21: Julian Memorial Lecture, Correspondence, 1996-1998








DC 430  

Faculty publications: Percy L. Julian


Neue Corydalis-Alkaloide: d-Tetrahydro-coptisin, d-Canadin und Hydro-Hydrastinin. Jahrg 64 1931. Sonderabdruck Aus: Berichte der Deutschen Chemischen Gesellschaft. Verlag Chemie. Berlin. By Ernst Spath and Percy Lavon Julian


The Thermal Interconversion of Mixed Benzoins. [Journal of the American Chemical Society, 54, 4756 (1932)] By Percy L. Julian and Walter Passler


On the Progenitors of Certain Plant Alkaloids and the Mechanism of their formation in the plant structure. [Proceedings of the Indiana Academy of Science, Vol. 43 (April 1934)] By Percy L. Julian


Studies in the Indole Series. I. The Synthesis of Alpha-Benzylindoles. [Journal of the American Chemical Society, 55, 2105 (1933)] By Percy L. Julian and Josef Pikl


Studies in the Indole Series. II. The Alkylation of 1-Methyl-3- formyloxindole and a Synthesis of the Basic Ring Structure of Physostigmine. [Journal of the American Chemical Society, 56, 1797(1934)] By Percy L. Julian, Josef Pikl and Doyle Boggess


Studies in the Indole Series. III. On the Synthesis of Physostigmine. [Journal of the American Chemical Society, 57, 539 (1935)] By Percy L. Julian and Josef Pikl


Studies in the Indole Series. IV. The Synthesis of d,l-Eserethole. [Journal of the American Chemical Society, 57, 563 (1935)] By Percy L. Julian and Josef Pikl


Studies in the Indole Series. V. The Complete Synthesis of Physostigmine (Eserine). [Journal of the American Chemical Society, 57, 755 (1935)] By Percy L. Julian and Josef Pikl


Studies in the Indole Series. VI. On the Synthesis of Oxytryptophan and Further Studies of 3-Alkylation of Oxindoles. [Journal of the American Chemical Society, 57, 2026 (1935)] By Percy L. Julian, Josef Pikl and Frank E. Wantz


Studies in the Indole Series. VII. The Course of the Fischer Reaction with Ketones of the Type R CH2 CO CH3. Alpha-Propyl and Alpha-Homoveratryl Indole. [Proceedings of the Indiana Academy of Science 45:145-150 (1936)] By Percy L. Julian and Josef Pikl


Additions to Conjugated Systems in the Anthracene Series. I. The Action of Phenylmagnesium Bromide on Methyleneanthrone. [Journal of the American Chemical Society, 56, 2174 (1934)] By Percy L. Julian and Arthur Magnani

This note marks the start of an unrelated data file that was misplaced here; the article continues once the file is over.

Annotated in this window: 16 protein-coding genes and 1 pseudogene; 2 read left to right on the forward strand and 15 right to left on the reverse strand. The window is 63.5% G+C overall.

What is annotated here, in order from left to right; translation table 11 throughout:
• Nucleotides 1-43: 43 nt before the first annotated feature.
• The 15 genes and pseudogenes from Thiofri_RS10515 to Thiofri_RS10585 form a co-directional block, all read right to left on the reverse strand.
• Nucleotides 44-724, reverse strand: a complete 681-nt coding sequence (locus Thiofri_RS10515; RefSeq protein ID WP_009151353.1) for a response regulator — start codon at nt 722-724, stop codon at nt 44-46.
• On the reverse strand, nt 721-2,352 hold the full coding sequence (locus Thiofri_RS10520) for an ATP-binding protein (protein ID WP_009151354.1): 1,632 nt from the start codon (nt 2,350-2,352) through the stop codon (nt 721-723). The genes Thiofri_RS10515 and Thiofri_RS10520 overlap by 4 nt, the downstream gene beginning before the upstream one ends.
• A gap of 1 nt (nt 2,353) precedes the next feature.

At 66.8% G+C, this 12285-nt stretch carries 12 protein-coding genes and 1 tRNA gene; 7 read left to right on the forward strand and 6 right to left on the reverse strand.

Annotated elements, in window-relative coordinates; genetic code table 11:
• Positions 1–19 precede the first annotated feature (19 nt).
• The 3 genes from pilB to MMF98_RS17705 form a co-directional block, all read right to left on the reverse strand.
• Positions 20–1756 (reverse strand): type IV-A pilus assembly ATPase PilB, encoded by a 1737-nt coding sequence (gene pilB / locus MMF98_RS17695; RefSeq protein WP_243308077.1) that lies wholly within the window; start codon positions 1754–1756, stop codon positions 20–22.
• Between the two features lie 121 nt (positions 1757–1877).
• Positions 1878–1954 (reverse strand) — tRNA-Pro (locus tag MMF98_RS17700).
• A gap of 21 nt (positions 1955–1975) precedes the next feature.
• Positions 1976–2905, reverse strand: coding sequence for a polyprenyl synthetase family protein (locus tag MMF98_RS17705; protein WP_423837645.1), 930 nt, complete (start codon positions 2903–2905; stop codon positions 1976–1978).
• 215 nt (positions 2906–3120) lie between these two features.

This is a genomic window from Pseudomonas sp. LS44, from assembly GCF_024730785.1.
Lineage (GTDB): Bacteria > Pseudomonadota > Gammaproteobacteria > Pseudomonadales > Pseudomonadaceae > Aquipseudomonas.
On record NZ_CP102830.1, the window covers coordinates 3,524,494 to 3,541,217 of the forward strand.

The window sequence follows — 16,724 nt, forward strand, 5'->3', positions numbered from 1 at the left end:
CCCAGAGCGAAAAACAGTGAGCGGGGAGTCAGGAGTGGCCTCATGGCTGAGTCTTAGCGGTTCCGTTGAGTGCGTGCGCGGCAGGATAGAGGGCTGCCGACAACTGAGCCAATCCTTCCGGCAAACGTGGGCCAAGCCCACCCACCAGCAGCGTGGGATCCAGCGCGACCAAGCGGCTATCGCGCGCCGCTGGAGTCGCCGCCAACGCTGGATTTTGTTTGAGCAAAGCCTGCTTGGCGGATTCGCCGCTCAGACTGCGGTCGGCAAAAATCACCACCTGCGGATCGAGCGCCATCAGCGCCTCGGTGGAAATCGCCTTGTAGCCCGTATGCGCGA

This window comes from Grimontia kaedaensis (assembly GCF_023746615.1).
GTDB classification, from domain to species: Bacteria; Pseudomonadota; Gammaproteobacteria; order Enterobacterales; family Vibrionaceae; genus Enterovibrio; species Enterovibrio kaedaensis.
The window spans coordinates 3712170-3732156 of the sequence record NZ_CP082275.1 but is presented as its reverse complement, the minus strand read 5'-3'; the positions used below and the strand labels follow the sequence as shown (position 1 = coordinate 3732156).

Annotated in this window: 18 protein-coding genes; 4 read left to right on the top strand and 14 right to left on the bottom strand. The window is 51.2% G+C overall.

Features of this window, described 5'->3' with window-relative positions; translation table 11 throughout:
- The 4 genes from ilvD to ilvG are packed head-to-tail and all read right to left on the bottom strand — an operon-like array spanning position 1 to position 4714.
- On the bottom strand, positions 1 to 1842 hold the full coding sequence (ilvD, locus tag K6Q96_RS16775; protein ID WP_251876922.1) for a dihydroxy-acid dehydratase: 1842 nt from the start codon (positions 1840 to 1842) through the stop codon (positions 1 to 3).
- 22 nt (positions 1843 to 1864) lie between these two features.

Additions to Conjugated Systems in the Anthracene Series. II. The Behavior of Certain Anthranols. [Journal of the American Chemical Society, 57, 1607 (1935)] By Percy L. Julian and Wayne Cole


Additions to Conjugated Systems in the Anthracene Series. III. Factors Influencing the Mode and Extent of Reaction of the Grignard Reagent with Ketones. [Journal of the American Chemical Society, 57, 2508 (1935)] By Percy L. Julian, Wayne Cole and Thomas F. Wood


Homoamines and Homoacids. [Journal of the American Chemical Society, 57, 1126 (1935)] By Percy L. Julian and Bernard M. Sturgis


The Action of the Grignard Reagent on Certain Fuchsones. [Journal of the American Chemical Society, 57, 2030 (1935)] By Percy L. Julian and William J. Gist




“Coming Together Conference: Percy L. Julian” by Neal Abraham and Llew Smith, DVD #617


“DePauw’s African American Heritage: the Pioneers,” Archives Exhibit, created Fall 2000, DC 2519, 2520


DePauw Alumnus. Jan. 1941, Vol. 5, No. 4. "From Him I Learned ...," a poem by Percy Julian in honor of Professor William Blanchard, DePauw University, in honor of his retirement.


“Developing Human Resources,” Administration Office, March 17, 1953, Motion Picture #34 (Movie Box 12), DVD #256, 618, 620, Videotape #1054


“Exceptional Black Scientist” Poster, No. 1 in a series from CIBA-GEIGY Corporation, DC 2043, Item #73


Percy Lavon Julian Science & Mathematics Center, DC 1543



Related Links

About: Inventors


American Chemical Society:


American Chemical Society, Invitation to “Forgotten Genius,” Sept. 11, 2006:


Black History Pages:


Chemical and Engineering News:


Chemical Heritage Foundation, Science Alive, Percy Julian:


DuSable Museum, Chicago:


Elm Lawn Cemetery, Elmhurst, Illinois:


Encyclopedia Britannica:


Fact Monster:


Glaucoma Research Foundation:


Historical Society of Oak Park and River Forest:


Howard University:


Illinois State University:


Indiana Historical Society:


Information Please:


Temple University:


National Academies:


National Academies Press article by Bernhard Witkop:


National Historic Chemical Landmarks:


Percy Julian High School, Chicago, Illinois


Percy Julian Middle School, Oak Park, Illinois


Public Broadcasting Service (PBS), WGBH, Boston:


PBS Julian DVD:


Science Spectrum Online:


University of Houston: Engines of Our Ingenuity